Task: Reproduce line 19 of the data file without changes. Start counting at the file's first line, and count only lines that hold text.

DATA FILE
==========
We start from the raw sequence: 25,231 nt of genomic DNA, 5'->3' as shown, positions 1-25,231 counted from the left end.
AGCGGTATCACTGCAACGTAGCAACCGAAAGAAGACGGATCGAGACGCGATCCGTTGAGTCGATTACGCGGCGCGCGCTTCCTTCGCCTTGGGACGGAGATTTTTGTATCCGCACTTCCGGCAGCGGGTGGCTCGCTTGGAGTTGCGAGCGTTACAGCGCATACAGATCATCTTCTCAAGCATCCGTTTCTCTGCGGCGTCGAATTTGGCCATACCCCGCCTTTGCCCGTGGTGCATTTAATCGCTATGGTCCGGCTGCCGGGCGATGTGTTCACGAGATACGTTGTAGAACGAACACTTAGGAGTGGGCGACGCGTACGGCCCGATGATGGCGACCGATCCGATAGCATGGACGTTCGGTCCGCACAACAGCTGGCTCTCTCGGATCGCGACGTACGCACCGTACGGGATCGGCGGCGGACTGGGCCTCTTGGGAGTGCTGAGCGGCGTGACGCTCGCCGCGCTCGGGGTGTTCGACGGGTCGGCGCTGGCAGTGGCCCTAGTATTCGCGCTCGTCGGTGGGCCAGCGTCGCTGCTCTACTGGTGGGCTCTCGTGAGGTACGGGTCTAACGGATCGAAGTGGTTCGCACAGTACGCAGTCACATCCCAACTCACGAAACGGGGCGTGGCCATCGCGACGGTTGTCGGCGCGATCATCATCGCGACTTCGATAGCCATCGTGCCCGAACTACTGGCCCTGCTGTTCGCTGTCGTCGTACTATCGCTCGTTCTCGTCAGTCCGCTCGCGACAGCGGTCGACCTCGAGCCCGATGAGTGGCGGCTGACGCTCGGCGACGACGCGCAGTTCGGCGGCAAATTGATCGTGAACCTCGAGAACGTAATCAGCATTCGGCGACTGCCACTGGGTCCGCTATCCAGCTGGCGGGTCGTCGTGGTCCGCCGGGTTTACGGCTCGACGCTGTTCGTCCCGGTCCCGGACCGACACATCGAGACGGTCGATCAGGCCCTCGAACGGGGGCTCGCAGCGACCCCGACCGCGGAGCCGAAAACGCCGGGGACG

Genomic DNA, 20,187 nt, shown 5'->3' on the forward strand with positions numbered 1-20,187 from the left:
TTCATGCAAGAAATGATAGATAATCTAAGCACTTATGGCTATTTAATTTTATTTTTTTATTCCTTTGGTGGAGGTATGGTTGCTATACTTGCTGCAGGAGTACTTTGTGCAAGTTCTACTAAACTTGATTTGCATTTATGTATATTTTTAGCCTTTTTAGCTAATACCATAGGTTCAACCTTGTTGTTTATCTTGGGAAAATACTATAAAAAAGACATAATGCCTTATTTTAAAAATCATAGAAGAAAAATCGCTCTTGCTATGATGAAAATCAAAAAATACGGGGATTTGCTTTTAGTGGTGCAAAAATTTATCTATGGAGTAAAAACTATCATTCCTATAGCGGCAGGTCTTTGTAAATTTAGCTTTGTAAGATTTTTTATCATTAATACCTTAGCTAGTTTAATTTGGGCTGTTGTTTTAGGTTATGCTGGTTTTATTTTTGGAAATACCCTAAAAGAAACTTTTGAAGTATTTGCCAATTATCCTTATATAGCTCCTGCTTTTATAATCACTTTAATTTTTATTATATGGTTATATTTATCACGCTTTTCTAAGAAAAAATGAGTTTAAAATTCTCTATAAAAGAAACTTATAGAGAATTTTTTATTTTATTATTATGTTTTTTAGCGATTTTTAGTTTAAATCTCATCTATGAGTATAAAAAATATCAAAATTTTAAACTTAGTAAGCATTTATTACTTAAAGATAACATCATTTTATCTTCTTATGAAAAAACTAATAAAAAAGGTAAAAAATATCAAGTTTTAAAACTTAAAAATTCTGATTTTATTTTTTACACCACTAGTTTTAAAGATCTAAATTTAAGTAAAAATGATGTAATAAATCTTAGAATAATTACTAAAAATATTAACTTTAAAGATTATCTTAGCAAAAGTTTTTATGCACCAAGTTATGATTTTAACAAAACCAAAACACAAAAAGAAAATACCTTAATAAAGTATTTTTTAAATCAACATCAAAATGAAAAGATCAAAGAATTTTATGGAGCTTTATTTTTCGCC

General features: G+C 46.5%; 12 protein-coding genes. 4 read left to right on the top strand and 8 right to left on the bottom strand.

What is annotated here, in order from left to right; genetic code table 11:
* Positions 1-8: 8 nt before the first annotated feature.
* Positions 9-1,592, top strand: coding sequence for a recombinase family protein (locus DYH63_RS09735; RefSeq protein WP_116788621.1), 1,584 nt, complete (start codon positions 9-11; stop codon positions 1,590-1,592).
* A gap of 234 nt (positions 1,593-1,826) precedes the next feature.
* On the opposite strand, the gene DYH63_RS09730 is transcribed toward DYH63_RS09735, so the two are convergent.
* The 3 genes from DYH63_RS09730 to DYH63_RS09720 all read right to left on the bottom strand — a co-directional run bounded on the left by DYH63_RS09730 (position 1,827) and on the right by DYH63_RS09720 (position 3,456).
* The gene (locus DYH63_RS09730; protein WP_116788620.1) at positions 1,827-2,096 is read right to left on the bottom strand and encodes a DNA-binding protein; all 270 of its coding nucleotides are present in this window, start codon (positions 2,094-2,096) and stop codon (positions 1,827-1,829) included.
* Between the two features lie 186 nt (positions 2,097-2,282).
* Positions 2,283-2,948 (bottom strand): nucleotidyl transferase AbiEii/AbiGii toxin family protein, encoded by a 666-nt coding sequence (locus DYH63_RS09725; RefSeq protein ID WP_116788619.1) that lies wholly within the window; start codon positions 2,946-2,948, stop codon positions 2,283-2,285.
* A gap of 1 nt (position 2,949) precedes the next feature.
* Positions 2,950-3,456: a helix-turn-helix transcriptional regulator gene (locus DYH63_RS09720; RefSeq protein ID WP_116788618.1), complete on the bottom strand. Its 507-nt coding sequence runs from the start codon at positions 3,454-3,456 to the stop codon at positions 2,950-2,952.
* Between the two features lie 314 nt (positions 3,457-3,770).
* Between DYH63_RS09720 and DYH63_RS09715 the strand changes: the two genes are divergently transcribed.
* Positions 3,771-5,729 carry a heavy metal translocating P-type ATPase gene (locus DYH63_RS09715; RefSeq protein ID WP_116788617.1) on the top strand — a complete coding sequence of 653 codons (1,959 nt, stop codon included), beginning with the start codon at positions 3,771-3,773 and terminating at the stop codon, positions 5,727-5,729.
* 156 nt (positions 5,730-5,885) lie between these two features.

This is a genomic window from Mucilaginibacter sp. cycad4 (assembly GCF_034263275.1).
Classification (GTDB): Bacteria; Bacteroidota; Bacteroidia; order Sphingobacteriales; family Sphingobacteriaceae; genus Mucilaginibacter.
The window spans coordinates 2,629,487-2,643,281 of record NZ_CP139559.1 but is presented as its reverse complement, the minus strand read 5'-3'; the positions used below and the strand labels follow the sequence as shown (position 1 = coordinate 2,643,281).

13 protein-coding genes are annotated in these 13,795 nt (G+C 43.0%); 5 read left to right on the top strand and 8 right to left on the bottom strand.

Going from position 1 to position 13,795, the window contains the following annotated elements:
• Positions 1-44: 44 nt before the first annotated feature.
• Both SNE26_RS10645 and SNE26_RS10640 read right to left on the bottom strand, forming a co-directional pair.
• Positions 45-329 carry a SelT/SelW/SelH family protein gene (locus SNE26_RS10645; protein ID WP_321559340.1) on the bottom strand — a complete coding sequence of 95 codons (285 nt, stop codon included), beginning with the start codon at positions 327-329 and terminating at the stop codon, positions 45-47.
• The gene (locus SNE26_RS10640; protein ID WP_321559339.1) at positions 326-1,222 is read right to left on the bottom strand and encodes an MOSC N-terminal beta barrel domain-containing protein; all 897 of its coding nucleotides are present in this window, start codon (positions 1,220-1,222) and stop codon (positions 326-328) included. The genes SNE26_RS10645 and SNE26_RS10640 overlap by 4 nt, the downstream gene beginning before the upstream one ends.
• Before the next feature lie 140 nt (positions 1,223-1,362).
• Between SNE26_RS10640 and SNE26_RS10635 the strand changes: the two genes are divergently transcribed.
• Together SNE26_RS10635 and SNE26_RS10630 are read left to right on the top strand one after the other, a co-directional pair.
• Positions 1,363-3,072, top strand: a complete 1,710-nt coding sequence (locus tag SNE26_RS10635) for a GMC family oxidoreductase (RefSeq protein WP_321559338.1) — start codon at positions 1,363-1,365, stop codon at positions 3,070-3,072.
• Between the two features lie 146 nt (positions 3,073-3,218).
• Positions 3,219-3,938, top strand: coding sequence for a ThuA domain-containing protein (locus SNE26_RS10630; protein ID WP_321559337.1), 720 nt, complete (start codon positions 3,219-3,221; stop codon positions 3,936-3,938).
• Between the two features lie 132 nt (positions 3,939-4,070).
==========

* Positions 3,771-5,729 carry a heavy metal translocating P-type ATPase gene (locus DYH63_RS09715; RefSeq protein ID WP_116788617.1) on the top strand — a complete coding sequence of 653 codons (1,959 nt, stop codon included), beginning with the start codon at positions 3,771-3,773 and terminating at the stop codon, positions 5,727-5,729.